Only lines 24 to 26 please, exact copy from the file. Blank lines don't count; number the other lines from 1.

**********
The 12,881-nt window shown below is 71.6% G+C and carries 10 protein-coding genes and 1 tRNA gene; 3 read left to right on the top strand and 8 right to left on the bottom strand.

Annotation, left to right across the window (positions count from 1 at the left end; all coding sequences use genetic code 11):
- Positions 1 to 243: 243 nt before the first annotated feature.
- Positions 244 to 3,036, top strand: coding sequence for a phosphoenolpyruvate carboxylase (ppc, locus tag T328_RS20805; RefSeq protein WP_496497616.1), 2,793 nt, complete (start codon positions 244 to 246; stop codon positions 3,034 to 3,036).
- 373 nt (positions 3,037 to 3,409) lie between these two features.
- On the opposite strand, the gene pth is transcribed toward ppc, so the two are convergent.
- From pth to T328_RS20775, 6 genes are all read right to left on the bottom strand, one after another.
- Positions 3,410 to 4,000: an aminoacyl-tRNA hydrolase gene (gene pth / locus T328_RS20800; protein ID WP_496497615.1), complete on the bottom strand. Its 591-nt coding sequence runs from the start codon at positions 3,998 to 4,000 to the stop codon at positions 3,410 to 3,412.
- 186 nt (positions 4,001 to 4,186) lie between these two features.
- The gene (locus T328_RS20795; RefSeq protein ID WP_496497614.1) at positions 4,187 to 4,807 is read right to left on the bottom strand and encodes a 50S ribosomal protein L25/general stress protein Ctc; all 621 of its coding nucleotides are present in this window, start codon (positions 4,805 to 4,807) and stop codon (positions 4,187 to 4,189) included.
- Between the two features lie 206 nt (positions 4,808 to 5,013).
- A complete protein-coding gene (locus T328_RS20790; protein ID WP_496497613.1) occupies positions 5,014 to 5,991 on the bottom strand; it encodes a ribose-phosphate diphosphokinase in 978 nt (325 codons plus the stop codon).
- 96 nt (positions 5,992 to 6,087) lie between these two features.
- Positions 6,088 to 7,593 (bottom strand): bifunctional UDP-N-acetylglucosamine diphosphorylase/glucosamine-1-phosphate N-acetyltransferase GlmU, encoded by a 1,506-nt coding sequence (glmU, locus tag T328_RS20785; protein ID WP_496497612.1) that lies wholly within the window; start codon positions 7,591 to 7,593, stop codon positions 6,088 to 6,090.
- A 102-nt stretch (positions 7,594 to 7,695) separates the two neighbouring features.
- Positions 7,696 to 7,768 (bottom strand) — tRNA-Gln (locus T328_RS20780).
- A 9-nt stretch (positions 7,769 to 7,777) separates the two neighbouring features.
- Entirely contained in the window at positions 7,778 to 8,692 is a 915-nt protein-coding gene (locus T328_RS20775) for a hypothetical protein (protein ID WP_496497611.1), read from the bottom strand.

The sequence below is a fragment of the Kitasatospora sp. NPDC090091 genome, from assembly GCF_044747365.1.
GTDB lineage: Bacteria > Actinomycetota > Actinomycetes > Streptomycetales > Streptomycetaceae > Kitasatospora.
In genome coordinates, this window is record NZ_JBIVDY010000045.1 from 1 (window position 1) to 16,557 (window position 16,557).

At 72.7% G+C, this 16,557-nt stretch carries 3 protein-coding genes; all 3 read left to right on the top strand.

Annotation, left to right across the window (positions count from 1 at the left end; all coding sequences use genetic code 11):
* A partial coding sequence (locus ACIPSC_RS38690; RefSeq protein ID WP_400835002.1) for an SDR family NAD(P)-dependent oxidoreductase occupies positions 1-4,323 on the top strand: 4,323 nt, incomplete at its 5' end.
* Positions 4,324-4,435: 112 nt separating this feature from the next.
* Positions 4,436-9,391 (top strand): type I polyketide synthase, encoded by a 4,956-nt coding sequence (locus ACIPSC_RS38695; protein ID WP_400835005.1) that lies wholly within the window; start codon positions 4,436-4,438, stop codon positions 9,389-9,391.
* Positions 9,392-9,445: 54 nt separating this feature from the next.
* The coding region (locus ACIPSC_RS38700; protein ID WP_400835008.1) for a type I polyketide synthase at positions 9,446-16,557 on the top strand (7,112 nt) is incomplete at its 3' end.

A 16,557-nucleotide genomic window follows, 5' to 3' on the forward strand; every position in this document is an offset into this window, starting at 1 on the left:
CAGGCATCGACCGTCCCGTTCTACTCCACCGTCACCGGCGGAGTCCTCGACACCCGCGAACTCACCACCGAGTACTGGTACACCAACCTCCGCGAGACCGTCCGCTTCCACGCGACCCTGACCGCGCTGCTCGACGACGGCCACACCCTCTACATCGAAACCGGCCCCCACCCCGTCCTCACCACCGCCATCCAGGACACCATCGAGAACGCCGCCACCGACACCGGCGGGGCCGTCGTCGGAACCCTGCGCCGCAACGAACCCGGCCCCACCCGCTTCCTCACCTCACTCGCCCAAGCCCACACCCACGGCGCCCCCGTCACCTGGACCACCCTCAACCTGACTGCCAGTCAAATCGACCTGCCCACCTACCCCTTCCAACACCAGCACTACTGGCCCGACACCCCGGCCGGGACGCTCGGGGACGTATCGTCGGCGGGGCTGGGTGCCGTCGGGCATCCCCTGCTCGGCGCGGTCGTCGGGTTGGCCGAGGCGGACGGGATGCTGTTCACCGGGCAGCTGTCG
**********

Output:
* A partial coding sequence (locus ACIPSC_RS38690; RefSeq protein ID WP_400835002.1) for an SDR family NAD(P)-dependent oxidoreductase occupies positions 1-4,323 on the top strand: 4,323 nt, incomplete at its 5' end.
* Positions 4,324-4,435: 112 nt separating this feature from the next.
* Positions 4,436-9,391 (top strand): type I polyketide synthase, encoded by a 4,956-nt coding sequence (locus ACIPSC_RS38695; protein ID WP_400835005.1) that lies wholly within the window; start codon positions 4,436-4,438, stop codon positions 9,389-9,391.